Structural principles of SNARE complex recognition by the AAA+ protein NSF

  1. K Ian White
  2. Minglei Zhao
  3. Ucheor B Choi
  4. Richard A Pfuetzner
  5. Axel T Brunger  Is a corresponding author
  1. Stanford University, United States
  2. University of Chicago, United States

Abstract

The recycling of SNARE proteins following complex formation and membrane fusion is an essential process in eukaryotic trafficking. A highly conserved AAA+ protein, NSF (N-ethylmaleimide sensitive factor) and an adaptor protein, SNAP (soluble NSF attachment protein), disassembles the SNARE complex. We report electron-cryomicroscopy structures of the complex of NSF, αSNAP, and the full-length soluble neuronal SNARE complex (composed of syntaxin-1A, synaptobrevin-2, SNAP-25A) in the presence of ATP under non-hydrolyzing conditions at ~3.9 Å resolution. These structures reveal electrostatic interactions by which two αSNAP molecules interface with a specific surface of the SNARE complex. This interaction positions the SNAREs such that the 15 N-terminal residues of SNAP-25A are loaded into the D1 ring pore of NSF via a spiral pattern of interactions between a conserved tyrosine NSF residue and SNAP-25A backbone atoms. This loading process likely precedes ATP hydrolysis. Subsequent ATP hydrolysis then drives complete disassembly.

Data availability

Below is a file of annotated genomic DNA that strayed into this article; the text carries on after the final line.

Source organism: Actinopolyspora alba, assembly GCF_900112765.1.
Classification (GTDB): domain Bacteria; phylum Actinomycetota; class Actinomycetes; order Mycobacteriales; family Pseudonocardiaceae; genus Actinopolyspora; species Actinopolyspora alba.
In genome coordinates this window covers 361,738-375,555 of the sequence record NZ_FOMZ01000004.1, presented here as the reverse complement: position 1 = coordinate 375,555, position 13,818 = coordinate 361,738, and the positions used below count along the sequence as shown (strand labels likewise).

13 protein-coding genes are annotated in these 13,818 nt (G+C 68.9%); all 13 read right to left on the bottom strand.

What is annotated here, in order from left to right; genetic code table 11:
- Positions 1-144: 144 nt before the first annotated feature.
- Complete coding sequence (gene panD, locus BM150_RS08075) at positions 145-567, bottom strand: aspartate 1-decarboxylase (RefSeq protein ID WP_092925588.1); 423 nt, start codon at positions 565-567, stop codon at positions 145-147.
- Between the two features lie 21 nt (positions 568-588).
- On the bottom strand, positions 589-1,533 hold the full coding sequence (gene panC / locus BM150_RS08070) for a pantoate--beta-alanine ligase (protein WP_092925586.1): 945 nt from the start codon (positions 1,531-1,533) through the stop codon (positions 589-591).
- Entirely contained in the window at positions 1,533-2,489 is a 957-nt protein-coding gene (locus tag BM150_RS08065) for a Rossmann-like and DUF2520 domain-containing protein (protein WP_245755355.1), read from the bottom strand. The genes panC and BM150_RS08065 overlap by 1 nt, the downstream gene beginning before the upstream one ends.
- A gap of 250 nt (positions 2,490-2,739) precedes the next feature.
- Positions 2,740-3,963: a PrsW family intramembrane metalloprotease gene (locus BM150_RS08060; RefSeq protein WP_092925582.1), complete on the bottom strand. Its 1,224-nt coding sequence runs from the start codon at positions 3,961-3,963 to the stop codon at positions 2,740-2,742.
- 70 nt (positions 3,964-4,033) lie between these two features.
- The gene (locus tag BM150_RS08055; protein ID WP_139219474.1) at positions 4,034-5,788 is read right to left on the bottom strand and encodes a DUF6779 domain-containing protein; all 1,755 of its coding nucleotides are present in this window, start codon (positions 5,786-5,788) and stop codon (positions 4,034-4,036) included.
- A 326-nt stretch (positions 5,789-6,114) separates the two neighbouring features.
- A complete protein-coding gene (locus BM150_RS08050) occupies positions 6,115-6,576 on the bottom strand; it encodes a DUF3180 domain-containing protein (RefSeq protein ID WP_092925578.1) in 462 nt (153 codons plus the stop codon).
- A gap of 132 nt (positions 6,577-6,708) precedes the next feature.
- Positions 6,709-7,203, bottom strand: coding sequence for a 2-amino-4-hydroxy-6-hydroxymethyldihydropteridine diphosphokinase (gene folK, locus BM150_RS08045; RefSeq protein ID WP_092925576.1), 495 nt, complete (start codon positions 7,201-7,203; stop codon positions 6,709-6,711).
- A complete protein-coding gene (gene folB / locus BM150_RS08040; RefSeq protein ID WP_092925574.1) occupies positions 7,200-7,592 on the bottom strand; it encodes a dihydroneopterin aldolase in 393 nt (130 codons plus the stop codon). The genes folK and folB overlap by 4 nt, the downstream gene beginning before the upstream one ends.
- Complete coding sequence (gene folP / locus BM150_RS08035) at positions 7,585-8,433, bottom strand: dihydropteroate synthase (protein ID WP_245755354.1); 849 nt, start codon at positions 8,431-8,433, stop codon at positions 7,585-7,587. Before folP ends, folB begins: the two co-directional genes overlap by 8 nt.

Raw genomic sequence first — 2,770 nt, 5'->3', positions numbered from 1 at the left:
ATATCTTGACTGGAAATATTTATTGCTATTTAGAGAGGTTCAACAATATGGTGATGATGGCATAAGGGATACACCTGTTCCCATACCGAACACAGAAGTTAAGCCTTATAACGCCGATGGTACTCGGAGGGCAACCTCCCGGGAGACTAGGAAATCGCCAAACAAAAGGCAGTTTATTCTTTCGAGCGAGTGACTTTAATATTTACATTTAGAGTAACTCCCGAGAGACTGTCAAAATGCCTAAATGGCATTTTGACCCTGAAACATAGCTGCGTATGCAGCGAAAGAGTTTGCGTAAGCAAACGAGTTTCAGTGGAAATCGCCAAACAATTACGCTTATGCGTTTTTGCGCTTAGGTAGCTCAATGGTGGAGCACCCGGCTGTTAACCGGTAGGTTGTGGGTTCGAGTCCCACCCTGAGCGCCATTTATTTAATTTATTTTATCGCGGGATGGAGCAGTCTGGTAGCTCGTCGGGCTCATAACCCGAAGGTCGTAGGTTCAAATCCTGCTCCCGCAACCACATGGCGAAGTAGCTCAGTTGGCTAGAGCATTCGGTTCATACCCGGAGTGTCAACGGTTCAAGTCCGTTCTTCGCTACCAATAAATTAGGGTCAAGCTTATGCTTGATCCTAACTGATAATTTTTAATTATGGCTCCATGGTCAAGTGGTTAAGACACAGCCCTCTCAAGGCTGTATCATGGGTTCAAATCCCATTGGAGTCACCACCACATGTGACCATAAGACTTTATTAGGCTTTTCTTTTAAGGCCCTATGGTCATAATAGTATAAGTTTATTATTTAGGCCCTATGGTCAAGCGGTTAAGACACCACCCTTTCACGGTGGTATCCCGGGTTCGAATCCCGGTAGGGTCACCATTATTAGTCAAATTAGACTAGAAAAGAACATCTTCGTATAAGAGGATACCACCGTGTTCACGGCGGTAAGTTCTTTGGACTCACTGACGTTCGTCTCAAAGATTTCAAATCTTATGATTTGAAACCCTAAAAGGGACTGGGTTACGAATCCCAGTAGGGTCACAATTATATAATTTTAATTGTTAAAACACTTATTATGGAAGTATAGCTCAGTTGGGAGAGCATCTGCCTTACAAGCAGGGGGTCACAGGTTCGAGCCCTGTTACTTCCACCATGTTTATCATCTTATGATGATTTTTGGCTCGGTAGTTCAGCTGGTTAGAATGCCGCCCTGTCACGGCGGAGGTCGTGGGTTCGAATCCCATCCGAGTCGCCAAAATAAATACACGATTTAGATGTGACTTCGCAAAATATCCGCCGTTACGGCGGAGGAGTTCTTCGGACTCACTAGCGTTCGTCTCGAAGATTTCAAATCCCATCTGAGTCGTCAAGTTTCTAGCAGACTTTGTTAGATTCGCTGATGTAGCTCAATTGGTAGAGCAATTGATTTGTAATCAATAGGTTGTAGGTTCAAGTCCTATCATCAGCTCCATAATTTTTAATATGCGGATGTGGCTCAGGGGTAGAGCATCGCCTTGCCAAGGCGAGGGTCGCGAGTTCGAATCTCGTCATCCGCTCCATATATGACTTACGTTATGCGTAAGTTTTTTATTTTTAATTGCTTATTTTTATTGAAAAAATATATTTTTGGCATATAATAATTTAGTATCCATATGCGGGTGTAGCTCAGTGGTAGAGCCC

The coordinates and corresponding EM density maps have been deposited in the PDB and EMDB, respectively.

The following data sets were generated

Article and author information

Author details

  1. K Ian White

    Department of Molecular and Cellular Physiology, Stanford University, Stanford, United States
    Competing interests
    No competing interests declared.
  2. Minglei Zhao

    Department of Biochemistry and Molecular Biology, University of Chicago, Chicago, United States
    Competing interests
    No competing interests declared.
  3. Ucheor B Choi

    Department of Molecular and Cellular Physiology, Stanford University, Stanford, United States
    Competing interests
    No competing interests declared.
  4. Richard A Pfuetzner

    Department of Molecular and Cellular Physiology, Stanford University, Stanford, United States
    Competing interests
    No competing interests declared.
  5. Axel T Brunger

    Department of Molecular and Cellular Physiology, Stanford University, Stanford, United States
    For correspondence
    brunger@stanford.edu
    Competing interests
    Axel T Brunger, Reviewing editor, eLife.
    ORCID icon "This ORCID iD identifies the author of this article:" 0000-0001-5121-2036

Funding

Howard Hughes Medical Institute

  • Axel T Brunger

National Institutes of Health

  • Axel T Brunger

Helen Hay Whitney Foundation

  • K Ian White

The funders had no role in study design, data collection and interpretation, or the decision to submit the work for publication.

Reviewing Editor

  1. Sriram Subramaniam, National Cancer Institute, United States

Version history

  1. Received: June 4, 2018
  2. Accepted: August 26, 2018
  3. Accepted Manuscript published: September 10, 2018 (version 1)
  4. Accepted Manuscript updated: September 12, 2018 (version 2)
  5. Version of Record published: September 27, 2018 (version 3)

Copyright

© 2018, White et al.

This article is distributed under the terms of the Creative Commons Attribution License permitting unrestricted use and redistribution provided that the original author and source are credited.